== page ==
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County voters will help shape the November general election ballot Tuesday, June 10, during the South Carolina 2014 primary election.
Polls will be open from 7 a.m. to 7 p.m. election day as voters consider candidates in one local partisan primary and several state primaries.
Voters will also have the opportunity to express their opinions on several controversial advisory questions, depending on which party primary ballot they choose, ranging from a ban on abortions to medical marijuana.
Read on for the information you’ll need to know to cast your vote.
This year’s primary elections include only one local county race – the Republican primary between candidates Tom Holland and Randy Newman Jr. for the 6th Circuit seat of Solicitor Doug Barfield, who is not running for re-election. The 6th Judicial Circuit includes Lancaster, Chester and Fairfield counties.
Holland, a Lancaster attorney, has served as an assistant solicitor in both the 6th and 16th judicial circuits and as a former 6th circuit special assistant to the U.S. Attorney’s Office. He also served as city of Lancaster solicitor (2005-06 and 2011-12) and as general counsel for the Lancaster County Sheriff Office (2006-11).
Newman is a Lancaster native who first served with the 6th Judicial Circuit as an intern in 2009 and as a law clerk in 2010 for former 6th circuit judge Brooks Goldsmith.
He’s been an assistant solicitor since 2011, and now handles felony cases for the Lancaster County Sheriff’s Office, Lancaster Police Department, S.C. Highway Patrol and the S.C. Department of Juvenile Justice.
During a recent Lancaster County Republican Club forum, both men said they’d work to reduce the circuit’s case backlog and focus on repeat offenders.
Holland called on his 20 years of experience as a law enforcement and private practice attorney as the reasons he’d make the better solicitor. He is running on a platform of “fixing the system” and said he believes the key is to pursue harsher penalties on drug charges by taking advantage of the state’s three-strikes laws and others.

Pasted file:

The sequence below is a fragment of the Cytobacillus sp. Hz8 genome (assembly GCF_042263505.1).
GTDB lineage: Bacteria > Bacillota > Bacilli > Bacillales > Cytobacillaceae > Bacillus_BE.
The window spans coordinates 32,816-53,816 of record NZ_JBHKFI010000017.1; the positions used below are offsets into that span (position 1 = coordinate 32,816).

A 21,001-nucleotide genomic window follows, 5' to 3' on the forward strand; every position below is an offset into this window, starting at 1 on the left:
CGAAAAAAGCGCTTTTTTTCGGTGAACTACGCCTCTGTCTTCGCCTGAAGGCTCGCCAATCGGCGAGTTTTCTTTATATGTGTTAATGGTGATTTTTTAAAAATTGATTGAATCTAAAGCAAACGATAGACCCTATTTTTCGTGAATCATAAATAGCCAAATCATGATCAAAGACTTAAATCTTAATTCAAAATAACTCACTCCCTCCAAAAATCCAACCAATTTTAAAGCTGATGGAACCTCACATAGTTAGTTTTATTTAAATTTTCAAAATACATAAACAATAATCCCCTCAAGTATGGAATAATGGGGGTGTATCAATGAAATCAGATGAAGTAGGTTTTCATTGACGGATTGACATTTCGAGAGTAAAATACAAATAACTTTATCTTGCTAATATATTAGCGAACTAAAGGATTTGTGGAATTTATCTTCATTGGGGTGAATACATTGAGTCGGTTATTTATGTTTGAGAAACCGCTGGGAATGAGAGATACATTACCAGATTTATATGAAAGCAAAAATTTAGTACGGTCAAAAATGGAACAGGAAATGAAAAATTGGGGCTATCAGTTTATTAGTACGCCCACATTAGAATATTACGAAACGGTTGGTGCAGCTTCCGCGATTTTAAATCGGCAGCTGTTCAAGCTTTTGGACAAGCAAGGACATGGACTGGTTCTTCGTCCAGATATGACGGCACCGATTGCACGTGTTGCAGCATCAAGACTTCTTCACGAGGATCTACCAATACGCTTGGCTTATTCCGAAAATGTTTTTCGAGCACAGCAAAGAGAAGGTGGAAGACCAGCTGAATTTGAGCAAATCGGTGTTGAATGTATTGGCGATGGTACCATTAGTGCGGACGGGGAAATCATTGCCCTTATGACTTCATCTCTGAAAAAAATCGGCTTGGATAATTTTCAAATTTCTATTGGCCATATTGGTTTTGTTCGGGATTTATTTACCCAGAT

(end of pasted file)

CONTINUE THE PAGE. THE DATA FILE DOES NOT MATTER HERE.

Newman touted his deep roots and connections in Lancaster and the county and his “vested interest” in keeping it safe as the reason he’d make a better solicitor. He is running on a four-part platform to improve efficiency in the solicitor’s office, strengthen its relationship with law enforcement, focus on repeat offenders and violent criminals and advocate for alternative courts for non-violent crimes.
The 6th Judicial Circuit includes Lancaster, Chester and Fairfield counties. The winner of the GOP primary will take on 6th Circuit Deputy Public Defender William Frick of Winnsboro in the Nov. 4 general election.
County voters will also have an opportunity to choose candidates in seven state-level Republican primary races, three of which also include Democratic primary candidates.
The S.C. superintendent of education primary to fill retiring Superintendent Dr. Mick Zais’ seat is by far the most hotly contested race this primary season, with eight Republican candidates and four Democratic candidates.
• S.C. superintendent of education Republican primary candidates are Sally Atwater, Gary Burgess, Meka Childs, Amy Cofield, Sheri Few, Don Jordan, Elizabeth Moffly and Molly Spearman.
• S.C. superintendent of education Democratic primary candidates are Montrio Belton, Sheila Gallagher, Jerry Govan and Tom Thompson.
• Democratic voters in one county precinct will choose their nominee for the S.C. House of Representatives District 53 seat. District 53 includes the Spring Hill precinct in eastern Lancaster County and democratic voters there will choose between candidates Amy Brown and Anthony Waymers to represent their party in the November general election.
Other dual primaries include Republican and Democratic challengers to incumbent S.C. Sen. Lindsey Graham and a special election for the remaining two years of former S.C. Sen. Jim DeMint’s term. U.S. Sen. Tim Scott now occupies that Senate seat.